Aaron H. Swartz: A Tribute To His Legacy

Author: Dan Reyes
Published: January 15, 2013 at 5:58 am

On Friday, January 11, Aaron H. Swartz was found dead in his apartment in New York City after allegedly hanging himself, according to a Washington Post report.

But who was Aaron Swartz and why many people, especially a lot of netizens are now mourning for his death?

Swartz was born in Chicago, Illinois on November 8, 1986. He attended North Shore Country Day School in Winnetka, Illinois. When he was 13, he was the winner of ArsDigita prize, an innovative competition for young people who created "useful, educational, and collaborative" non-commercial websites. He later attended Stanford University, but left the school after just one year. He was also a member of Harvard University Center for Ethics in 2010.

Swartz was an American computer programmer, writer, archivist, political organizer, and Internet activist. He was credited for co-authoring the "RSS 1.0" specification of RSS, and built the Web site framework web.py and the architecture for the Open Library. He also co-founded the online group Demand Progress — known for its campaign against the Stop Online Piracy Act (SOPA).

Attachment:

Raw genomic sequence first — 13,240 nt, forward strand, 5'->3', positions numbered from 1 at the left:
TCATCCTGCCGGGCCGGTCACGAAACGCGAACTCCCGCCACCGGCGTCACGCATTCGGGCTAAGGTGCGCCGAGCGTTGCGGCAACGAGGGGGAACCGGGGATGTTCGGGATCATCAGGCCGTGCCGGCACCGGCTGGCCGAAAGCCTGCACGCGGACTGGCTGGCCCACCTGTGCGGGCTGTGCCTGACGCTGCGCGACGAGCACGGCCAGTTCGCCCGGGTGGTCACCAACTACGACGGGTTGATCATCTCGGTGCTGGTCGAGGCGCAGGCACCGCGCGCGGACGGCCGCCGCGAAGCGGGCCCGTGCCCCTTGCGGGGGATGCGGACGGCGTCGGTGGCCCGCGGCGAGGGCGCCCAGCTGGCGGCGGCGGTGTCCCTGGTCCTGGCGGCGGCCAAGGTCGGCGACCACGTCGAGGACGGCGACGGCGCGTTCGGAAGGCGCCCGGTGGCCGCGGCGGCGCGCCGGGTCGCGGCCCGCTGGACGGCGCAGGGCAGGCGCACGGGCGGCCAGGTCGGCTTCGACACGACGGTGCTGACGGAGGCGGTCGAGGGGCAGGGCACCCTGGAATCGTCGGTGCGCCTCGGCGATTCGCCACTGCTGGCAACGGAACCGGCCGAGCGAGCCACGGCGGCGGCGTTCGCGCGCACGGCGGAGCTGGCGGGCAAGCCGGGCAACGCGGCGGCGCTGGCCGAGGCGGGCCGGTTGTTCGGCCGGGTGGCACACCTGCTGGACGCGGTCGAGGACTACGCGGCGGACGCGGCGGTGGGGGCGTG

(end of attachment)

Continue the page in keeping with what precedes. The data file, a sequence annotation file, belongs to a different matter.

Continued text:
Swartz was also attributed as the founder of Infogami and the co-founder of Reddit. He co-launched Jottit in 1977. He also worked with U.S. and international activist groups Rootstrikers and Avaaz. His website is aaronsw.com.

Meanwhile, according to another report from Techcrunch.com, Swartz death also caught the attention of the group Anonymous who have shown a deep sympathy for his death by allegedly hacking the MIT website.

Here are some excerpts of their message, as reported by Techcrunch:

"Whether or not the government contributed to his suicide, the government's prosecution of Swartz was a grotesque miscarriage of justice, a distorted and perverse shadow of the justice that Aaron died fighting for — freeing the publicly-funded scientific literature from a publishing system that makes it inaccessible to most of those who paid for it — enabling the collective betterment of the world through the facilitation of sharing — an ideal that we should all support."

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Article Author: Dan Reyes

Freelance technology writer, business news reporter, and social media blogger. Follow me: Twitter.com/DanJayReyes Facebook.com/DanReyesTchnrti

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